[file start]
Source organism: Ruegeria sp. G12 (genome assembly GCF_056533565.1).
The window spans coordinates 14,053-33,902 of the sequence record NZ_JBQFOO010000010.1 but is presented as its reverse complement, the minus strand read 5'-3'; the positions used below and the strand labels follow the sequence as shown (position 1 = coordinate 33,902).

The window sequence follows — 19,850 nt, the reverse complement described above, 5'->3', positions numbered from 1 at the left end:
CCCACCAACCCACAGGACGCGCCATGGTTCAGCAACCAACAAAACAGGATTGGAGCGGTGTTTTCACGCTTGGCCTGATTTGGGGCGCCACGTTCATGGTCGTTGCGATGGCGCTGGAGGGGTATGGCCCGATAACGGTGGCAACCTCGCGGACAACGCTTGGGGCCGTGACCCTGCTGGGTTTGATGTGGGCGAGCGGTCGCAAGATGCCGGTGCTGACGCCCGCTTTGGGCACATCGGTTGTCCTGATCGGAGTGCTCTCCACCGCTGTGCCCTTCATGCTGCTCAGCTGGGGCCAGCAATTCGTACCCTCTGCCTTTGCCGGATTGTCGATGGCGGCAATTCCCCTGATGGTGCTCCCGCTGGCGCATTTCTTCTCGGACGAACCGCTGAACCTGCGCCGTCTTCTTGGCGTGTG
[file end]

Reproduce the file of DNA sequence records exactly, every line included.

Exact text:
Source organism: Ruegeria sp. G12 (genome assembly GCF_056533565.1).
The window spans coordinates 14,053-33,902 of the sequence record NZ_JBQFOO010000010.1 but is presented as its reverse complement, the minus strand read 5'-3'; the positions used below and the strand labels follow the sequence as shown (position 1 = coordinate 33,902).

The window sequence follows — 19,850 nt, the reverse complement described above, 5'->3', positions numbered from 1 at the left end:
CCCACCAACCCACAGGACGCGCCATGGTTCAGCAACCAACAAAACAGGATTGGAGCGGTGTTTTCACGCTTGGCCTGATTTGGGGCGCCACGTTCATGGTCGTTGCGATGGCGCTGGAGGGGTATGGCCCGATAACGGTGGCAACCTCGCGGACAACGCTTGGGGCCGTGACCCTGCTGGGTTTGATGTGGGCGAGCGGTCGCAAGATGCCGGTGCTGACGCCCGCTTTGGGCACATCGGTTGTCCTGATCGGAGTGCTCTCCACCGCTGTGCCCTTCATGCTGCTCAGCTGGGGCCAGCAATTCGTACCCTCTGCCTTTGCCGGATTGTCGATGGCGGCAATTCCCCTGATGGTGCTCCCGCTGGCGCATTTCTTCTCGGACGAACCGCTGAACCTGCGCCGTCTTCTTGGCGTGTG